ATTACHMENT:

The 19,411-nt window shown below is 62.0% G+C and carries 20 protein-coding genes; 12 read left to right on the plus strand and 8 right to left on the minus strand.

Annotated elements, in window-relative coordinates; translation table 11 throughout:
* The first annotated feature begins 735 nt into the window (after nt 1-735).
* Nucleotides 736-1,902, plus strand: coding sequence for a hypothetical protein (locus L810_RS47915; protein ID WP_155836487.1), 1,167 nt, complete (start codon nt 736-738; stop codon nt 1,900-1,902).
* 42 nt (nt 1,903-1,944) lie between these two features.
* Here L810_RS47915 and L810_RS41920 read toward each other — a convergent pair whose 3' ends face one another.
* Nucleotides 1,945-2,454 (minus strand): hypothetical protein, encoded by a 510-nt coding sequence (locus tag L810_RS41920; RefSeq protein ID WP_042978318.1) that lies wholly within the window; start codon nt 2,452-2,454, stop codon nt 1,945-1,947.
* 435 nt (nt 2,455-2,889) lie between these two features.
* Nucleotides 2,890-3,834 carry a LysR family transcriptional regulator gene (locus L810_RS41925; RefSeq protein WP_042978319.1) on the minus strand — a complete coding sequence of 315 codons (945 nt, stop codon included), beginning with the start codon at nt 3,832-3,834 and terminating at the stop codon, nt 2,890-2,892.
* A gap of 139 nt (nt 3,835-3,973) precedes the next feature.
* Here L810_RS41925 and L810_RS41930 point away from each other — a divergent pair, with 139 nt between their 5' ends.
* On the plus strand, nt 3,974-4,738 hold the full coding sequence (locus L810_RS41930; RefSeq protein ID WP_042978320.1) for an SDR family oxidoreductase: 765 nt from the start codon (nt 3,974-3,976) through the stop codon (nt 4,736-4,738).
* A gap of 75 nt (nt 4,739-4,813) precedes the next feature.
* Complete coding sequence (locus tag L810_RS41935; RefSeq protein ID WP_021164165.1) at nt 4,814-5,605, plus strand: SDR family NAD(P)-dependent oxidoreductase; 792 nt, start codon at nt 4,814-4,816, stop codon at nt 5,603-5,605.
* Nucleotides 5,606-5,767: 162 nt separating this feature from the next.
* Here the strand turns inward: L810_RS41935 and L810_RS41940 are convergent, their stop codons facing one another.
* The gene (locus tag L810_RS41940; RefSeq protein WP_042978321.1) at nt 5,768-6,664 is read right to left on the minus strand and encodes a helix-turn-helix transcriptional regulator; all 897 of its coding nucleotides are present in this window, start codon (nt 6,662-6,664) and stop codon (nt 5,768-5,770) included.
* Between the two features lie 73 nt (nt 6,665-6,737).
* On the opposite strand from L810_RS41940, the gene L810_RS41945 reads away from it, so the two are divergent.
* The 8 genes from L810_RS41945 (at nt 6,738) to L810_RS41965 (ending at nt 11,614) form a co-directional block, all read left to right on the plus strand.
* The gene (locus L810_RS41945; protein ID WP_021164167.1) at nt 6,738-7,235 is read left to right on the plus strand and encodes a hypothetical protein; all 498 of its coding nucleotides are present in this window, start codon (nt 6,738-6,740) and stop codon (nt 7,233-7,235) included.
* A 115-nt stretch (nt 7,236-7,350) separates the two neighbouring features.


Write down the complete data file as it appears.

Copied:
The 19,411-nt window shown below is 62.0% G+C and carries 20 protein-coding genes; 12 read left to right on the plus strand and 8 right to left on the minus strand.

Annotated elements, in window-relative coordinates; translation table 11 throughout:
* The first annotated feature begins 735 nt into the window (after nt 1-735).
* Nucleotides 736-1,902, plus strand: coding sequence for a hypothetical protein (locus L810_RS47915; protein ID WP_155836487.1), 1,167 nt, complete (start codon nt 736-738; stop codon nt 1,900-1,902).
* 42 nt (nt 1,903-1,944) lie between these two features.
* Here L810_RS47915 and L810_RS41920 read toward each other — a convergent pair whose 3' ends face one another.
* Nucleotides 1,945-2,454 (minus strand): hypothetical protein, encoded by a 510-nt coding sequence (locus tag L810_RS41920; RefSeq protein ID WP_042978318.1) that lies wholly within the window; start codon nt 2,452-2,454, stop codon nt 1,945-1,947.
* 435 nt (nt 2,455-2,889) lie between these two features.
* Nucleotides 2,890-3,834 carry a LysR family transcriptional regulator gene (locus L810_RS41925; RefSeq protein WP_042978319.1) on the minus strand — a complete coding sequence of 315 codons (945 nt, stop codon included), beginning with the start codon at nt 3,832-3,834 and terminating at the stop codon, nt 2,890-2,892.
* A gap of 139 nt (nt 3,835-3,973) precedes the next feature.
* Here L810_RS41925 and L810_RS41930 point away from each other — a divergent pair, with 139 nt between their 5' ends.
* On the plus strand, nt 3,974-4,738 hold the full coding sequence (locus L810_RS41930; RefSeq protein ID WP_042978320.1) for an SDR family oxidoreductase: 765 nt from the start codon (nt 3,974-3,976) through the stop codon (nt 4,736-4,738).
* A gap of 75 nt (nt 4,739-4,813) precedes the next feature.
* Complete coding sequence (locus tag L810_RS41935; RefSeq protein ID WP_021164165.1) at nt 4,814-5,605, plus strand: SDR family NAD(P)-dependent oxidoreductase; 792 nt, start codon at nt 4,814-4,816, stop codon at nt 5,603-5,605.
* Nucleotides 5,606-5,767: 162 nt separating this feature from the next.
* Here the strand turns inward: L810_RS41935 and L810_RS41940 are convergent, their stop codons facing one another.
* The gene (locus tag L810_RS41940; RefSeq protein WP_042978321.1) at nt 5,768-6,664 is read right to left on the minus strand and encodes a helix-turn-helix transcriptional regulator; all 897 of its coding nucleotides are present in this window, start codon (nt 6,662-6,664) and stop codon (nt 5,768-5,770) included.
* Between the two features lie 73 nt (nt 6,665-6,737).
* On the opposite strand from L810_RS41940, the gene L810_RS41945 reads away from it, so the two are divergent.
* The 8 genes from L810_RS41945 (at nt 6,738) to L810_RS41965 (ending at nt 11,614) form a co-directional block, all read left to right on the plus strand.
* The gene (locus L810_RS41945; protein ID WP_021164167.1) at nt 6,738-7,235 is read left to right on the plus strand and encodes a hypothetical protein; all 498 of its coding nucleotides are present in this window, start codon (nt 6,738-6,740) and stop codon (nt 7,233-7,235) included.
* A 115-nt stretch (nt 7,236-7,350) separates the two neighbouring features.